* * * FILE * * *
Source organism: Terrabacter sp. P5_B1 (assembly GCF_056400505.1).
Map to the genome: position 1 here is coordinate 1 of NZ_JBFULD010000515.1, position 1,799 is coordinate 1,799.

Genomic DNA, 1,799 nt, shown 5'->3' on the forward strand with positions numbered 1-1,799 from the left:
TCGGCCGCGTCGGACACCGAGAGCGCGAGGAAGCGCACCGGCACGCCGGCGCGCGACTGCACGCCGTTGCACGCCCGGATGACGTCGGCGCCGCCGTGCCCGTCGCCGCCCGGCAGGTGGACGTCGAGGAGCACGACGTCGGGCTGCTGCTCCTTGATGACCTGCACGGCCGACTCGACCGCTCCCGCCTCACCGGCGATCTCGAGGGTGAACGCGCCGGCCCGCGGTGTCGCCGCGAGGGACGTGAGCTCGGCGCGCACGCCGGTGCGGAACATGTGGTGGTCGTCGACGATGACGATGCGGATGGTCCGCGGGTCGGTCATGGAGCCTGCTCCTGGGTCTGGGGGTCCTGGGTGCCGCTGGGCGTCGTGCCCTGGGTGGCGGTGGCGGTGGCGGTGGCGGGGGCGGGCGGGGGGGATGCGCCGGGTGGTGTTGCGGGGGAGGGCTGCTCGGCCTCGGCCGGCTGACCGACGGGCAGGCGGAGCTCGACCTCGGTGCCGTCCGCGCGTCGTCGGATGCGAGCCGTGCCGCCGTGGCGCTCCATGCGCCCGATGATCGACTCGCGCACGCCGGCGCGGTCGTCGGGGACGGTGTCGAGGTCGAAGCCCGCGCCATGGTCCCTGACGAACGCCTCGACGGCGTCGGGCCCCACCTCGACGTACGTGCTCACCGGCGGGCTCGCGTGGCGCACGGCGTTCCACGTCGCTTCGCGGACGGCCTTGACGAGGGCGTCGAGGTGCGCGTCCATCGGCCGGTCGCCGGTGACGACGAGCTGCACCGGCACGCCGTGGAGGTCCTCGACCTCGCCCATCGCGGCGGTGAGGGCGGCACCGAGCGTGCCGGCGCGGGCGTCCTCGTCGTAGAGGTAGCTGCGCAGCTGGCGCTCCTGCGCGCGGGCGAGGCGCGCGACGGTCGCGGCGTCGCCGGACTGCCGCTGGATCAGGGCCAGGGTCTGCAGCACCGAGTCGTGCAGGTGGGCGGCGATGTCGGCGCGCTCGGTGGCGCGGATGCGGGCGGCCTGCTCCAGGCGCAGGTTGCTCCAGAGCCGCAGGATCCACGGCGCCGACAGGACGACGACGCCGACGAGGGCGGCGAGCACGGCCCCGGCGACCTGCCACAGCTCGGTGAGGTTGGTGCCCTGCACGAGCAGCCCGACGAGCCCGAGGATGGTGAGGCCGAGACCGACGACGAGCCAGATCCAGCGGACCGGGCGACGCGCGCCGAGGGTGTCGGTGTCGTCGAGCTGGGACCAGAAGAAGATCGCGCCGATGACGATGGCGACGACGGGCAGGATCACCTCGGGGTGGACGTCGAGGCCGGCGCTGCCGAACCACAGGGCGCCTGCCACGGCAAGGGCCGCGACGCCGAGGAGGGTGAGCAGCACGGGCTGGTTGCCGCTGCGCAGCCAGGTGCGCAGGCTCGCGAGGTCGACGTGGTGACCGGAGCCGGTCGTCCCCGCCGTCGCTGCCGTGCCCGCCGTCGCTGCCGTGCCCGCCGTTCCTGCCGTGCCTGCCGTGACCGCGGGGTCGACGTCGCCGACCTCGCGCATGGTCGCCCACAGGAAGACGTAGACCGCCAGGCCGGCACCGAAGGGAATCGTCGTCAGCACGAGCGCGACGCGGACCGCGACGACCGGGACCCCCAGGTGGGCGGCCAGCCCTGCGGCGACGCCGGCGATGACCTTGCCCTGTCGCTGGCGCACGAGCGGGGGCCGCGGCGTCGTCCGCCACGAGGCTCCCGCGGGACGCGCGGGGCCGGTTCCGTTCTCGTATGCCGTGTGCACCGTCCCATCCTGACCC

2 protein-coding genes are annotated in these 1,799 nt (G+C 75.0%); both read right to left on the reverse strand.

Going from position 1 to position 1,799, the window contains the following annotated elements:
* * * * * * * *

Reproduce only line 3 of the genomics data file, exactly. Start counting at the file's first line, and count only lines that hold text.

Genomic DNA, 1,799 nt, shown 5'->3' on the forward strand with positions numbered 1-1,799 from the left: